More on Mergers & Acquisitions

UnitedHealth Group's Optum to buy LHC group to expand home healthcare presence

The move is a push by Optum and UHG to advance value-based care and expand into the home healthcare market.

Jeff Lagasse, Associate Editor

Photo: VioletaStoimenova/Getty Images

UnitedHealth Group subsidiary Optum will combine with in-home healthcare service provider LHC Group, with UHG purchasing the latter for about $5.4 billion.

LHC provides healthcare services in the home for a demographic of mostly older patients dealing with chronic illnesses and injuries. It will be melded with Optum, which manages drug benefits and offers data analytics services and works with more than 100 health plans.


Optum positioned the move as helping to advance value-based care, and said it would accelerate the combined companies' ability to deliver integrated care, leading to improved outcomes.

LHC Group's 30,000 employees, including frontline care providers and administrative and support personnel, provide more than 12 million annual in-home patient-focused interventions, according to the announcement. 

The organization's quality scores run about one-third higher than the industry average, the companies said. The LHC Group leadership team will continue forward as part of Optum Health.

The agreement calls for the acquisition of LHC Group's common stock for $170 per share in cash and is expected to close in the second half of 2022 subject to shareholder approvals, regulatory approvals and other customary closing conditions. 

Co-founders Keith and Ginger Myers will personally invest $10 million in UHG stock following the close of the combination. 

The acquisition is expected to be neutral to UHG's outlook for adjusted net earnings per share in 2022, modestly accretive in 2023, and advancing strongly in subsequent years.


Hospital at home services have risen during the pandemic.

There are many hospital at home services, from urgent care, to skilled nursing, to home infusion services. But acute care at home has received the lion's share of attention from health systems, according to Mark Larson, principal of Sg2, a consulting and analytics firm and Vizient subsidiary.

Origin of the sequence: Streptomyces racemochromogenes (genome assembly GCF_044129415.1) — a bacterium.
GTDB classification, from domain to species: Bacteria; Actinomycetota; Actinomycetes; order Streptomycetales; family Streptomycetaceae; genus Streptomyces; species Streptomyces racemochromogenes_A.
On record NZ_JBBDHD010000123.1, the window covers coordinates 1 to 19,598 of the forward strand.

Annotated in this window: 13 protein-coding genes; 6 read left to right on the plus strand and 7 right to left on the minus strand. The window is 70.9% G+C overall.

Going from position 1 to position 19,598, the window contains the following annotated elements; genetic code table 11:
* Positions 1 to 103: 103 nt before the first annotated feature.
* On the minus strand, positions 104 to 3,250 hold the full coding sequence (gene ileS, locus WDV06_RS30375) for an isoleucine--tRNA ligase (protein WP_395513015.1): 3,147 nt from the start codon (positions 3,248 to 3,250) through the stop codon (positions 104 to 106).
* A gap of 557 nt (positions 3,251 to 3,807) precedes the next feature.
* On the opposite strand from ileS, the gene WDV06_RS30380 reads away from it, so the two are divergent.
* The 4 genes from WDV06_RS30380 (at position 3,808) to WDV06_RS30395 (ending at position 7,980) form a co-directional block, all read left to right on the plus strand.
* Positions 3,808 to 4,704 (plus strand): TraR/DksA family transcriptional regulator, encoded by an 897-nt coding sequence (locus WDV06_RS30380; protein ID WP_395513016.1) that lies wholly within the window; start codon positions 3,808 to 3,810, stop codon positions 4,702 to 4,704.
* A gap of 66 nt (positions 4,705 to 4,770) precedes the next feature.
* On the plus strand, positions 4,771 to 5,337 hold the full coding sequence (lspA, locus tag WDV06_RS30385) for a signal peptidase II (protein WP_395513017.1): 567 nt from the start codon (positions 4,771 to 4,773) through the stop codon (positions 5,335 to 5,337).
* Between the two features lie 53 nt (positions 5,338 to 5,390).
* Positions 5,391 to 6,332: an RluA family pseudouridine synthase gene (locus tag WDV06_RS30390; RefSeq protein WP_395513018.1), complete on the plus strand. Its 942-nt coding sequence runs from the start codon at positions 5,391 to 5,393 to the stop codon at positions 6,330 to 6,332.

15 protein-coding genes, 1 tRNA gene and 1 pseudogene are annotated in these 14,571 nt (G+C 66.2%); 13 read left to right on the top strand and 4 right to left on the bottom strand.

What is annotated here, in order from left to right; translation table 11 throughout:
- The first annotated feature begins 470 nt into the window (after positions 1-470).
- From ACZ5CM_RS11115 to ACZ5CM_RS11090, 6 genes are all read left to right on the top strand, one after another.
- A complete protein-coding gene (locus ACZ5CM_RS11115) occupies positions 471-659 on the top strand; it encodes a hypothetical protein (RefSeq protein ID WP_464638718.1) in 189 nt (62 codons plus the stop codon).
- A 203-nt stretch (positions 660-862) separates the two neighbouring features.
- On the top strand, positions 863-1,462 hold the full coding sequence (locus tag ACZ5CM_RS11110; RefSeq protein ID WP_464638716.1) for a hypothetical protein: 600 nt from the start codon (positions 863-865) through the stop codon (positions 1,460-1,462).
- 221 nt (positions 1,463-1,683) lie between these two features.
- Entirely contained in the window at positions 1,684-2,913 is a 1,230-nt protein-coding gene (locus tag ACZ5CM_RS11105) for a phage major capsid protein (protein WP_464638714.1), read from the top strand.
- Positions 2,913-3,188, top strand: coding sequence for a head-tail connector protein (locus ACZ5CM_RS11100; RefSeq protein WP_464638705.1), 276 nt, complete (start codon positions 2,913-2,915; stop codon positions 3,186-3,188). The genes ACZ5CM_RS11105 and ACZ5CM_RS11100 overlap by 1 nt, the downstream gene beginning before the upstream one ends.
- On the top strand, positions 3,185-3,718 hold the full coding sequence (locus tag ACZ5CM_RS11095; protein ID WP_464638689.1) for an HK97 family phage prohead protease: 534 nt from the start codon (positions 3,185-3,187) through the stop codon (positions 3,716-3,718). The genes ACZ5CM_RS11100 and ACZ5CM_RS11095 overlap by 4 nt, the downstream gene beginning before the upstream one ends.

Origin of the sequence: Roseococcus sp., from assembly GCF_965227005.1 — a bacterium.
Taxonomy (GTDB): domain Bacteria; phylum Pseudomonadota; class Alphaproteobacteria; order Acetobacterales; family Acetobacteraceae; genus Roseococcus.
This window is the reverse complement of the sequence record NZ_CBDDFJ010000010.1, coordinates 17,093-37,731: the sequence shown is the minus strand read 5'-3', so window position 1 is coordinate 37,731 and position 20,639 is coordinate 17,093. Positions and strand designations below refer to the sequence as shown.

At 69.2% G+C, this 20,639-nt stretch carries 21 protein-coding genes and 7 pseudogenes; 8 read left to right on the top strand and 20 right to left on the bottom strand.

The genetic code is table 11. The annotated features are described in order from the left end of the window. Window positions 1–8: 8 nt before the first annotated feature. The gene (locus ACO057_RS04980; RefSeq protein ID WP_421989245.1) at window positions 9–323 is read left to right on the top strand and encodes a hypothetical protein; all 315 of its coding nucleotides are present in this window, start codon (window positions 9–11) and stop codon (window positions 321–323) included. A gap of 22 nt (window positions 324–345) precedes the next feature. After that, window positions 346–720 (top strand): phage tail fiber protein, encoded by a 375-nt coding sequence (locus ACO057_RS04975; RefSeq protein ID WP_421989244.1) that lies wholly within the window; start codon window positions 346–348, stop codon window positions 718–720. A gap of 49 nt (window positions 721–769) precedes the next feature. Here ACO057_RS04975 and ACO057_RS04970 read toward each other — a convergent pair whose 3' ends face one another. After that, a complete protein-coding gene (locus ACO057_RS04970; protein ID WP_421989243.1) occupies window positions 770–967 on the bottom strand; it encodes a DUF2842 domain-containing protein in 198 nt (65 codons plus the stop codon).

Hospital at home became a concept that found itself in the right place at the right time, he said. Hospitals saw the hospital at home model worked so well, both for the patient and for the economic benefits, that the model is being pursued beyond the pandemic.

There is a financial advantage – Larson estimates a $3,000 contribution margin – if hospitals can backfill a lower-acuity patient from the hospital to the home, for a patient with a higher acuity-level and higher margin. Another advantage is providing an alternative avenue for hospitals to participate in value-based arrangements, especially with Medicare Advantage payers.

The Optum and LHC merger is focused more on services at home for those who are chronically ill or injured.

During the HIMSS22 annual conference in Orlando, Philips gave its top predictions for the future of healthcare systems over the next three years based on labor market trends and the expansion of hospital-at-home services. Among those predictions: Over the next three years, 40% of providers will shift 20% of hospital beds to the home.

Twitter: @JELagasse
Email the writer: